By Cassandra Mainiero
When I submitted my re-contracting response to the Japanese Exchange and Teaching (JET) Progamme, my elementary kocho-sensei asked one question.
“Only one year?”
“Yeah,” I sighed, feeling disappointed. “It’s a family obligation.”
He cocked his head. “Everything OK?”
“Yes. My parents just need me at home,” I said, giving a small smile.
Although it was a spark-notes version, this was an honest answer. I do have family obligations. My parents are trying to sell their house by 2020, and I left my dog and assets under their care. While they haven’t asked me to return, I recognize that this year abroad is a lot to ask of them.
‘’I just need to see if teaching is what I really want,’’ I had told my parents, after I signed the JET paperwork. They were worried. I was leaving my steady, longtime job in America. ‘’I’ll figure it out,’’ I promised.
The only problem? The re-contracting papers arrived early. There hadn’t been enough time to assess whether I liked teaching. I was still figuring out the logistics of the classrooms, the personalities of the teachers, what each class liked, and the day-to-day work flow. My memory hadn’t registered most of the students’ names. I was still being called by my predecessor’s name, learning the school song, figuring out why students simply accepted the rules of janken. The third-grade boys were still impressed that I like Dragonball Z and ate mikan. I was learning the Anpanman theme song.
Prior to moving to Japan, I had been told that the re-contracting decision would arrive in late January or early February – about six months in. This felt like an adequate amount of time to assess my experience. This year, though, the re-contracting papers arrived in October. I was told that it’s because the local Board of Education needs to make annual budgetary decisions, which includes funding ALTs. But my senior JETs said it was the earliest that they’d received the papers. They suggested I ask for an extension.
I considered it. However, I eliminated this strategy when I realized that my decision changed by the day; one day my co-teacher and I are excited and organized, the next we’re scattered. One day the students are enthusiastic to learn about weather, laughing and yelling “RAINY,” “IT’S SUNNY,” “COME ON, BABY” and “OH MY GOD” in funny, animated voices. The next day, an older class learning how to use “can” and “can’t” won’t raise their hands or name cards. The game we made is too difficult, and it’s frustrating and disheartening to us and the students.
There’s an adjustment period that comes with any new job, regardless of your experience, connections, age, skills, or confidence. To give a response while still in this transition would be difficult even in my hometown, in my native language.
I spent weeks debating the decision.
I considered my elementary school. I like my kocho–sensei. He’s stern, but considerate and amicable. Sometimes he walks to my corner of the teachers’ room just to make small-talk. He is a former English teacher, and he leads a school of about 35 teachers and 460 students. The students range from 1st to 6th grade. Some ALTs have several inattentive and wild classes at their elementary schools; I have (maybe) one out of 16 classes. My students are generally respectful, energetic, and kind, sprinkled with bouts of shyness and frustration. They’re eager to say hello when they see me at events or in grocery stores. Many of them aspire to be fashion designers, computer programmers, or soccer players. Many of them are eager to play with the ALT. When l announce that I like sports and games during my jikoshoukai, they invite me to join them for recess, where we play Jenga, dodgeball, soccer, and onigokko.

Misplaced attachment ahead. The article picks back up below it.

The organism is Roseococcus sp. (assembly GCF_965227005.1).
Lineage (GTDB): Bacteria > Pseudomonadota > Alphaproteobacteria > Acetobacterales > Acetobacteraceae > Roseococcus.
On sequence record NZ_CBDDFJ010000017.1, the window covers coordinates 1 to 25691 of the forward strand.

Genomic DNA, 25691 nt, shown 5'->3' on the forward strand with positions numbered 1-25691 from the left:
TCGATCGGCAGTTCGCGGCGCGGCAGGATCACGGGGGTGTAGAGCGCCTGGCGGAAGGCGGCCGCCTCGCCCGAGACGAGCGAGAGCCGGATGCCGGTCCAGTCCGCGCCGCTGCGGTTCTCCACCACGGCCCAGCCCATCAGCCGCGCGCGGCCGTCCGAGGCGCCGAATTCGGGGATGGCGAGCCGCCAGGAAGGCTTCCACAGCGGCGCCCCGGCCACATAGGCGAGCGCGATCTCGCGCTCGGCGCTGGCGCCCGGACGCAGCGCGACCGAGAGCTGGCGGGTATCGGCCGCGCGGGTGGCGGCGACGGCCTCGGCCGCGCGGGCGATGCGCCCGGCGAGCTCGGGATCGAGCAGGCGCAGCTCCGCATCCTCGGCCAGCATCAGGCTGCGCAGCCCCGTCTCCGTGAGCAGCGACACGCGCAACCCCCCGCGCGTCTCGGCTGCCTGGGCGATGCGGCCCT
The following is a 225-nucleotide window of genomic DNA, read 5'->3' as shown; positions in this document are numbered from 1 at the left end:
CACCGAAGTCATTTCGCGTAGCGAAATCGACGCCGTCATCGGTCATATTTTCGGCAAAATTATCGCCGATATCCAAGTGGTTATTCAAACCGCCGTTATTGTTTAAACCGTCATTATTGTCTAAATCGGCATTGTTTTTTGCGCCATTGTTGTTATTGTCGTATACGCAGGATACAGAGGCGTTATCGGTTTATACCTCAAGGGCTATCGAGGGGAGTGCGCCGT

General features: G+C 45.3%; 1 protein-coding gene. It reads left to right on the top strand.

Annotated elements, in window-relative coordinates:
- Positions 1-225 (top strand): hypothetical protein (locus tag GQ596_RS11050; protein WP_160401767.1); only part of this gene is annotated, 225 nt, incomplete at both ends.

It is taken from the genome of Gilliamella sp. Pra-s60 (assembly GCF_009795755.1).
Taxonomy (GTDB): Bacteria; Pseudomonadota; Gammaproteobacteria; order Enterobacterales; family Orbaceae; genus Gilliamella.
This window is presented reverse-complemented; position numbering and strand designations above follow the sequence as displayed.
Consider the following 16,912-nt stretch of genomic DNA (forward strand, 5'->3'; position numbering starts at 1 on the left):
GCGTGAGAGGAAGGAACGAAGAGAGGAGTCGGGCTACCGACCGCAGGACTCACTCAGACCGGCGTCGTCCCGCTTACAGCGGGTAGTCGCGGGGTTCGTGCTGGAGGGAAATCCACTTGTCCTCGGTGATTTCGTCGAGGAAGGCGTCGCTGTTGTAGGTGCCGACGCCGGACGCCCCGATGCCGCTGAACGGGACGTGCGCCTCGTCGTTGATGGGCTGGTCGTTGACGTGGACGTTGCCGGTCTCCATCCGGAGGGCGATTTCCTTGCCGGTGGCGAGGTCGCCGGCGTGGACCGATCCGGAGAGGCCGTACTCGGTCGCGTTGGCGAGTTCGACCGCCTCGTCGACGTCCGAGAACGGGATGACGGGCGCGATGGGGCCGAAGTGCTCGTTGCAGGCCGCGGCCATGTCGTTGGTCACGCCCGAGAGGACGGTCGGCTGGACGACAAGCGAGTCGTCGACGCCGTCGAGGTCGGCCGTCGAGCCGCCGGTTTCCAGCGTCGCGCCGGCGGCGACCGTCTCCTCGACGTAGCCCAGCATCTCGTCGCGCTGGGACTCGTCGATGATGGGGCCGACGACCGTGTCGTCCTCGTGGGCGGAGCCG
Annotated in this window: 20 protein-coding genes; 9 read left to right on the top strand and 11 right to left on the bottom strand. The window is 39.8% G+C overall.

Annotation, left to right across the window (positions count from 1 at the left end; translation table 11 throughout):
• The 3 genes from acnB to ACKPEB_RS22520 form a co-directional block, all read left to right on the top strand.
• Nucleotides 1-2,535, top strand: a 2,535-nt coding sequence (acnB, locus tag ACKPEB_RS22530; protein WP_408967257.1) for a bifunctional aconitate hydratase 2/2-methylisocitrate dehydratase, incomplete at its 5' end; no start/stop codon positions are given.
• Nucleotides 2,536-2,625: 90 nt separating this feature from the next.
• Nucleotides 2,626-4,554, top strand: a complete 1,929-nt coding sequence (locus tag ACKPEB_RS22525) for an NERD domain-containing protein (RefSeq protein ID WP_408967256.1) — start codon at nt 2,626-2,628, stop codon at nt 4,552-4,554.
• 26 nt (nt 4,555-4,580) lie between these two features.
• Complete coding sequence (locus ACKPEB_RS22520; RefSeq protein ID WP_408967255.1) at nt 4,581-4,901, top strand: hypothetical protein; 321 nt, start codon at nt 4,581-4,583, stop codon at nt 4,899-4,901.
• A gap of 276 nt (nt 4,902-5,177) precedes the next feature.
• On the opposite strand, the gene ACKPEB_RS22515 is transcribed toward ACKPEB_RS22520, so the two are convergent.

I love this school and I try to make that attitude apparent. On elementary school days, I really want to stay.
Then I considered my junior-high school. At that school there are about 500 students from ages twelve to fifteen. My kocho-sensei doesn’t speak English. I am still learning Japanese. We try to speak, but our efforts to communicate are far and few between. The teachers are friendly and understanding, but insanely busy; I don’t want to interrupt their day. At this school, my students are reluctant to answer questions. They’re afraid to make mistakes. When I attempt to make conversation, many students grow nervous and dart to friends for help. The conversation almost never continues. This makes me feel nervous, too.
There are good days and bad days at Junior High. Sometimes I speak with a girl who has an interest in London. Sometimes a third-year student and I talk about movies like The Notebook, Jumanji, and Back to the Future. Sometimes I offer my kyuushoku rice and bread to the boys, and they ask me about kickboxing. All is well. But sometimes, the students smart-mouth back in Japanese during class. I don’t know what they’re saying, but I can tell by the tone and the timing. I keep trying to engage with the students but, on days like this, I don’t want to stay.
In elementary school, the focus is on vocabulary and exposure to English. I have more say in my how classes go, and I create cards and games. In junior high, students focus more on grammar, conversation, and everyday application. They’re often asked questions about grammar points that they have long forgotten and need to research. The Japanese Teachers of English (JTEs) are the lead teachers. I am sometimes asked to make games, but most of the time, I am asked to be a pronunciation tape-recorder. At times like these, I miss my elementary students.
I wrote in my JET application that I wanted to teach junior high students because I felt that I could best relate to their interests and feelings. I felt that the conversations would be more vigorous and inquisitive. In reality, the opposite is true. I feel better suited at my elementary school.